Progressive Democrats on Friday called on Senate leadership to oppose the confirmation of any nominee to an executive branch position who is a lobbyist or former lobbyist for any corporate client or who is a C-suite officer for a private corporation.
In a letter to Senate Majority Leader Mitch McConnellAddison (Mitch) Mitchell McConnellFeinstein’s hug of Lindsey Graham sparks outrage on the left Overnight Health Care: Georgia gets Trump approval for Medicaid work requirements, partial expansion | McConnell shoots down .8 trillion coronavirus deal Pelosi: Mnuchin says Trump will lobby McConnell on big COVID-19 deal MORE (R-Ky.) and Minority Leader Charles SchumerChuck SchumerSenate GOP’s campaign arm releases first ad targeting Bollier in Kansas Intercept Chief: Democrats’ attention to Affordable Care Act in Barrett hearings part of larger election strategy Is Trump a better choice for Jewish voters than Biden? MORE (D-N.Y.), 13 progressive members of Congress asked that they oppose these nominees for this administration “or any future administration.”
Democratic Reps. Alexandria Ocasio-CortezAlexandria Ocasio-CortezPocan won’t seek another term as Progressive Caucus co-chair Radiation elevated at fracking sites, researchers find Betting on the ‘base’ — can Trump win again? MORE (N.Y.), Raúl Grijalva (Ariz.), Barbara LeeBarbara Jean LeeDemocrats accuse tech companies of deceitful tactics in campaign against Calif. ballot measure Congress fiddles while the US burns, floods, and ails 20 years later, the FDA must lift restrictions on medication abortion care MORE (Calif.), Katie Porter (Calif.), Pramila JayapalPramila JayapalPocan won’t seek another term as Progressive Caucus co-chair Poll shows Biden leading Trump, tight House race in key Nebraska district House votes to condemn alleged hysterectomies on migrant women MORE (Wash.), Rashida TlaibRashida Harbi TlaibPocan won’t seek another term as Progressive Caucus co-chair Kamala Harris’s facial expressions during debate go viral ‘The squad’ responds to Twitter warning for posts threatening bodily harm MORE (Minn.) and Ayanna PressleyAyanna PressleyPocan won’t seek another term as Progressive Caucus co-chair Black Boston jogger stopped by ICE agents, prompting outcry from local officials: ‘Outrageous’ Ocasio-Cortez claps back at Pence calling her ‘AOC’ during debate MORE (Mass.), among others, signed on to the letter.
“Ending the practice of filling cabinet and sub-cabinet posts with current or former corporate officers and lobbyists is not to offer a commentary on each individual person’s character. It is to make a statement of principle,” they wrote.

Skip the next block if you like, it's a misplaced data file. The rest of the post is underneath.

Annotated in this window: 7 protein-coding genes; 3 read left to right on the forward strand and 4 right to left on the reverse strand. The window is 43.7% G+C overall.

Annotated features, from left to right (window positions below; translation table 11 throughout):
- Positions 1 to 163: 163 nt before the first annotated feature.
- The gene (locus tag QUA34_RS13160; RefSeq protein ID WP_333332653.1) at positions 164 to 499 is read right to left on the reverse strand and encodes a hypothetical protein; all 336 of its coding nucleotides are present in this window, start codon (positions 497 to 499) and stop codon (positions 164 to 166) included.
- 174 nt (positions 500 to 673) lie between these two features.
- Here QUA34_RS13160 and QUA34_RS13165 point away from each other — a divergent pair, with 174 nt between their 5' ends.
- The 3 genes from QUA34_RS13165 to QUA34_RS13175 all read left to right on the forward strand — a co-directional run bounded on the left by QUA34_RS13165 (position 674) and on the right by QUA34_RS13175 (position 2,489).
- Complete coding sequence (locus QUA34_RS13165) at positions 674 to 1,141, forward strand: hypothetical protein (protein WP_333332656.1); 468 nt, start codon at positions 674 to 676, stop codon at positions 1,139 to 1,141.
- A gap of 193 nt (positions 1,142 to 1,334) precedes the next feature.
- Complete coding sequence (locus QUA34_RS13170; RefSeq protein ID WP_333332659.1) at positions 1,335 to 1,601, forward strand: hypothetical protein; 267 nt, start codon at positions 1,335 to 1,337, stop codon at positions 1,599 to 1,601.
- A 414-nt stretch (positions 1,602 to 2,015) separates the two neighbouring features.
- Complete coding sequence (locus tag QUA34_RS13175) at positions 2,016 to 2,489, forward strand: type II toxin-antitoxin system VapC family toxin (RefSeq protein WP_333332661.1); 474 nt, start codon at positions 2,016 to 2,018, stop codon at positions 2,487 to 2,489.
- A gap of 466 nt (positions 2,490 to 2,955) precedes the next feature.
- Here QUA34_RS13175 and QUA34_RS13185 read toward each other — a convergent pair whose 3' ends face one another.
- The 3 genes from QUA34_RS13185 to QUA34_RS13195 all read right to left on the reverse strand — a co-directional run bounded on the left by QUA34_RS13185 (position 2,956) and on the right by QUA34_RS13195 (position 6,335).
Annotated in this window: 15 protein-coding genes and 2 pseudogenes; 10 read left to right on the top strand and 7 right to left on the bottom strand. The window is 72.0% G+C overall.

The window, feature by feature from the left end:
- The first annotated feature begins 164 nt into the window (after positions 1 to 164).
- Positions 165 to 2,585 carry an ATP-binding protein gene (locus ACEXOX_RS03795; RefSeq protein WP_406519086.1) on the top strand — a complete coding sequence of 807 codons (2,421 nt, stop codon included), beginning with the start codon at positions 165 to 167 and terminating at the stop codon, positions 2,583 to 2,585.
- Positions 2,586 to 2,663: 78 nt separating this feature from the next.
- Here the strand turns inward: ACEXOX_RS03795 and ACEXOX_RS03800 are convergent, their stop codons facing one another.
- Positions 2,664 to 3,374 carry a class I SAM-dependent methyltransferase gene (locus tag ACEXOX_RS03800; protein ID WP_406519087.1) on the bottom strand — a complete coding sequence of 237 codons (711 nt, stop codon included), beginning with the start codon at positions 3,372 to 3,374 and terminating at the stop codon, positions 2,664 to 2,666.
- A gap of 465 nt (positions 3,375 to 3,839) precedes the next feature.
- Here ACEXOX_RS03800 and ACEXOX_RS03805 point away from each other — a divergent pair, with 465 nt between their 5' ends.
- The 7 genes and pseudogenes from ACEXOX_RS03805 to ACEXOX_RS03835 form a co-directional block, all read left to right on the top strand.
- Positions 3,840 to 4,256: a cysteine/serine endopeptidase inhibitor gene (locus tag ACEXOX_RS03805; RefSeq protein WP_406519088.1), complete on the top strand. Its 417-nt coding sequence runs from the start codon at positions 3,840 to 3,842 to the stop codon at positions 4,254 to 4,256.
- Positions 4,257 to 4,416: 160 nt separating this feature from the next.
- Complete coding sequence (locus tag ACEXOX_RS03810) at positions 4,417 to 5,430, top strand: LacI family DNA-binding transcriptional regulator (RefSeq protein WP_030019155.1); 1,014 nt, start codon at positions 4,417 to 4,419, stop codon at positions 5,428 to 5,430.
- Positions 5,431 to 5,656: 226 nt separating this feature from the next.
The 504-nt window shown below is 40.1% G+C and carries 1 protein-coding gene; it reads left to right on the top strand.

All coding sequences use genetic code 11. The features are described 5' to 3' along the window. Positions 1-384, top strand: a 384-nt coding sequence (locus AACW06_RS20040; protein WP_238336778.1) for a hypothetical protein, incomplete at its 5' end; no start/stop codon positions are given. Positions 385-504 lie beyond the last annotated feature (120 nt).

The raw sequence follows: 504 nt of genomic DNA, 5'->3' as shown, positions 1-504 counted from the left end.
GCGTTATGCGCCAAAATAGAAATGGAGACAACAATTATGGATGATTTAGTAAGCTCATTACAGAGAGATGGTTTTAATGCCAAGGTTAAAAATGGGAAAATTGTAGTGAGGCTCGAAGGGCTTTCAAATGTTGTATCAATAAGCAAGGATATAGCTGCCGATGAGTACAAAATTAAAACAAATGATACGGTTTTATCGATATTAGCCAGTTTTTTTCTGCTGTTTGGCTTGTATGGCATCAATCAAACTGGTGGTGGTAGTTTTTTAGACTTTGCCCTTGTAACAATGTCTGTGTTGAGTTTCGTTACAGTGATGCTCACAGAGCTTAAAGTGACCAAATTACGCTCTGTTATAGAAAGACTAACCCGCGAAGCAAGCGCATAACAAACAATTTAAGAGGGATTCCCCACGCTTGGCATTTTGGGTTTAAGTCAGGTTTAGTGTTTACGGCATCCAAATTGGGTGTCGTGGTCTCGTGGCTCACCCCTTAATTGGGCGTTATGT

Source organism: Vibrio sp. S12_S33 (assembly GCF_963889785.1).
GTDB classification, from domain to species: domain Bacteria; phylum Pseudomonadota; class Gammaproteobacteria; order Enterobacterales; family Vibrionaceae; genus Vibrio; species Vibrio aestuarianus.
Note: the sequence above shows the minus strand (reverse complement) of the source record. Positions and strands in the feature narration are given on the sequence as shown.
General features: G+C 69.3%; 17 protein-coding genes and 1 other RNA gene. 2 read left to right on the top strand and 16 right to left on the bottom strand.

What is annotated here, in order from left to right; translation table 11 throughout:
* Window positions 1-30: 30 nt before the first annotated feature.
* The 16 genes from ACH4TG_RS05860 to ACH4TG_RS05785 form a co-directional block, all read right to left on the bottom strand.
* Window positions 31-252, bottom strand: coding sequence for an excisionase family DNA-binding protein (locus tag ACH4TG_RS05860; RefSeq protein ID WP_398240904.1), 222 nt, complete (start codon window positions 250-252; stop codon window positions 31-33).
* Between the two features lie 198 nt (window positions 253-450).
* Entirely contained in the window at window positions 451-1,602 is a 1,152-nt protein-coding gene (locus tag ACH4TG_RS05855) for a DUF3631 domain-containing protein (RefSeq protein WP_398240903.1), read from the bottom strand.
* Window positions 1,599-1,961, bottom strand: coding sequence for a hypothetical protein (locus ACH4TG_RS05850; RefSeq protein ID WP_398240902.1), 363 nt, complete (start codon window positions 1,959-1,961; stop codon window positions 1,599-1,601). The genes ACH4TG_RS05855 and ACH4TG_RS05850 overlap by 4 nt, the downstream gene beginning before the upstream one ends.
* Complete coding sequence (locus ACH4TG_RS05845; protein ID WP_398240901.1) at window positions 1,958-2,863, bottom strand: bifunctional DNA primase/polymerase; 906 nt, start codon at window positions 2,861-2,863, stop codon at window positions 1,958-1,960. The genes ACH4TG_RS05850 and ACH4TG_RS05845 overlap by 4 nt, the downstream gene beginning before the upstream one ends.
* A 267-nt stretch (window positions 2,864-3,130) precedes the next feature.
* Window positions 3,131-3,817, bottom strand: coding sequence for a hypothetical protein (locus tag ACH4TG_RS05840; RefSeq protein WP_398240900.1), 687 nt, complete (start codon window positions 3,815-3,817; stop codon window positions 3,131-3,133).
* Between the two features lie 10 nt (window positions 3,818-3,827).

The group noted that Schumer opposed President TrumpDonald John TrumpFeds investigating if alleged Hunter Biden emails connected to foreign intelligence operation: report Six takeaways from Trump and Biden’s dueling town halls Biden draws sharp contrast with Trump in low-key town hall MORE‘s nominees like former Exxon Mobil CEO Rex TillersonRex Wayne TillersonGary Cohn: ‘I haven’t made up my mind’ on vote for president in November Kushner says ‘Alice in Wonderland’ describes Trump presidency: Woodward book Conspicuous by their absence from the Republican Convention MORE for the position of secretary of State. Tillerson was fired from his post in 2018 and replaced by now-Secretary of State Mike PompeoMichael (Mike) Richard PompeoChina accuses US of trying to destabilize Tibet with appointment of human rights envoy Two Americans held by Yemeni rebels freed State Department appoints special coordinator to Tibet amid tensions with China MORE.
They said that an officer or lobbyist of a major bank should similarly not be working on financial policy in a Democratic administration.
The letter was endorsed by dozens of progressive organizations, including Public Citizen, Indivisible, Center for International Policy, Our Revolution, Progressive Change Campaign Committee, Demand Progress and Greenpeace USA, as well as by Democrat Jamaal Bowman, who is running for Congress in New York.
Eight progressive groups wrote a letter to Democratic presidential nominee Joe BidenJoe BidenFeds investigating if alleged Hunter Biden emails connected to foreign intelligence operation: report Six takeaways from Trump and Biden’s dueling town halls Biden draws sharp contrast with Trump in low-key town hall MORE in April asking him to vow not to appoint any “current or former Wall Street executives or corporate lobbyists, or people affiliated with the fossil fuel, health insurance or private prison corporations” to his transition team, Cabinet or as his top aides.
That letter has since been criticized by Black and Latino lobbyists, who said a ban of that sort would end up shutting out minorities and could make the administration less diverse if Democrats win back the White House.